The DIII-D National Fusion Facility (DIII-D), at General Atomics, is the largest magnetic fusion research experiment in the U.S., with a program mission to establish the scientific basis for the optimization of the tokamak approach to fusion energy production. Capabilities of this facility include a flexible field-shaping coil system to produce a variety of plasma shapes, a diverse mix of auxiliary heating and current drive systems, coil sets both inside and outside the vacuum vessel that are used to correct error fields and study the plasma response to perturbing magnetic fields, all-carbon plasma-facing surfaces, over 50 diagnostic systems to examine plasma parameters, and an advanced digital control system for feedback control of the plasma.
Research at this facility contributes to world-leading science by 1) providing solutions to physics and operational issues critical to the success of ITER; 2) developing the physics basis for steady-state tokamak operation required for efficient power production; 3) contributing substantially to the technical basis for a Fusion Nuclear Science Facility (FNSF); and 4) advancing the fundamental understanding and predictive capability of fusion science. Research is conducted to:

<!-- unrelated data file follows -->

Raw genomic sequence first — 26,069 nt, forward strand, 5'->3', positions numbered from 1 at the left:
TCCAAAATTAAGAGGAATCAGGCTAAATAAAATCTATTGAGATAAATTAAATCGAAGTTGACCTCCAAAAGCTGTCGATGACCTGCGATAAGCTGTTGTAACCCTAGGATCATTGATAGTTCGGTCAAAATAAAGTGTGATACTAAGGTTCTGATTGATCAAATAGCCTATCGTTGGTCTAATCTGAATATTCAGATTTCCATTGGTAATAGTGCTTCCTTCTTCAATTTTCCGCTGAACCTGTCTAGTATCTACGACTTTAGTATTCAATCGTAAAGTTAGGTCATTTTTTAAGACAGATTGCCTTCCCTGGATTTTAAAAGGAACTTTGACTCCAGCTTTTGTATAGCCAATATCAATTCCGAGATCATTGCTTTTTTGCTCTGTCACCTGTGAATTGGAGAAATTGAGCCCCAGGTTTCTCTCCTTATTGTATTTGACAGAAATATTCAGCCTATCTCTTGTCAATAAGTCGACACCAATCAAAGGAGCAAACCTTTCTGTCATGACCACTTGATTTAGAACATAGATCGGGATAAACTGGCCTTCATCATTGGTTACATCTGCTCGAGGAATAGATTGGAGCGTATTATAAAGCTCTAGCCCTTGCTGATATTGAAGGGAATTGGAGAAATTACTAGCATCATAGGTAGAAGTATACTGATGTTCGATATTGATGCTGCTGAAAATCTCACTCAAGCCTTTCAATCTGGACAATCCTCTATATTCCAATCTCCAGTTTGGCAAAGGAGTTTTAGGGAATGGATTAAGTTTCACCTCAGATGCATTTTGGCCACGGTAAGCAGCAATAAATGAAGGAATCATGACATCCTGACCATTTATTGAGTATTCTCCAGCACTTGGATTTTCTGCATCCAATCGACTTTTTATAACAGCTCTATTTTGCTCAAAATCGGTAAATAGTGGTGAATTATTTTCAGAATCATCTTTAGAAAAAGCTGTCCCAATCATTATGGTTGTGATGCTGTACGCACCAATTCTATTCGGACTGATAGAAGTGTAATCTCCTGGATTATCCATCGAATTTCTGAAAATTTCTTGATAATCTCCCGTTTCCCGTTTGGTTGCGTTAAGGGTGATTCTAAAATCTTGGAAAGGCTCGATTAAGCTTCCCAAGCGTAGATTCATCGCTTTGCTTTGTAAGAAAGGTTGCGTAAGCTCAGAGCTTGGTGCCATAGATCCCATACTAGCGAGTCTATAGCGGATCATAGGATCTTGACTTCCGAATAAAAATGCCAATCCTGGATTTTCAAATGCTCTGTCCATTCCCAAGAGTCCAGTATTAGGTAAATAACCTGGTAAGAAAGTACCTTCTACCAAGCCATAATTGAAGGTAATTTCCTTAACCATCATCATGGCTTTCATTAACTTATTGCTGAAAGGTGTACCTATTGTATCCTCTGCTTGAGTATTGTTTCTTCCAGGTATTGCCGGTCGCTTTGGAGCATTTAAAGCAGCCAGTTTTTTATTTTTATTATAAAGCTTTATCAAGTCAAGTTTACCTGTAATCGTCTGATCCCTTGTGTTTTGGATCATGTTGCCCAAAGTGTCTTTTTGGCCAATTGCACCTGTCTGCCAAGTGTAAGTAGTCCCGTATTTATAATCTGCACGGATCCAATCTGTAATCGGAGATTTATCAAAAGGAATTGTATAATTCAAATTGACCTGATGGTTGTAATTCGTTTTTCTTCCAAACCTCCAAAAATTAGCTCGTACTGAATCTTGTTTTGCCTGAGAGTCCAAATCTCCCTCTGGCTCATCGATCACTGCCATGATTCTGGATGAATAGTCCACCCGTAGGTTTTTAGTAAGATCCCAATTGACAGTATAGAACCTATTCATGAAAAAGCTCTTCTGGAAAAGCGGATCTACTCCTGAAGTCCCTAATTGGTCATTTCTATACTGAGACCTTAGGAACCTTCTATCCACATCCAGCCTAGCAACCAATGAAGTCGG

- Resolve the disruption problem for the tokamak through advanced stability control (3D coils and electron cyclotron heating), plasma quench mitigation systems, and innovative diagnostic measurements.
- Provide the basis for solutions that resolve the divertor challenge for FNSF and a future demonstration power plant (DEMO) through advanced divertor and plasma material interaction studies.
- Explore the physics of the burning plasma state using electron cyclotron heating for dominant electron heating at low injected torque (with variable co/counter neutral beam injection).
- Investigate and understand the conditions required for steady-state tokamak operation through broadened current distributions using off axis neutral beam injection capability.
- Develop the three-dimensional (3D) optimization of the tokamak concept to improve edge stability, rotation and core mode control, through the use of 3D perturbation coils.
Columbia research on DIII-D occurs in the following areas (click for links)
Research, led by Prof. Paz-Soldan, explores the mitigation of off-normal plasma quenches (called disruptions) in the DIII-D tokamak.
Research, led by Prof. Paz-Soldan, explores methods and plasma scenarios to control edge instabilities in DIII-D.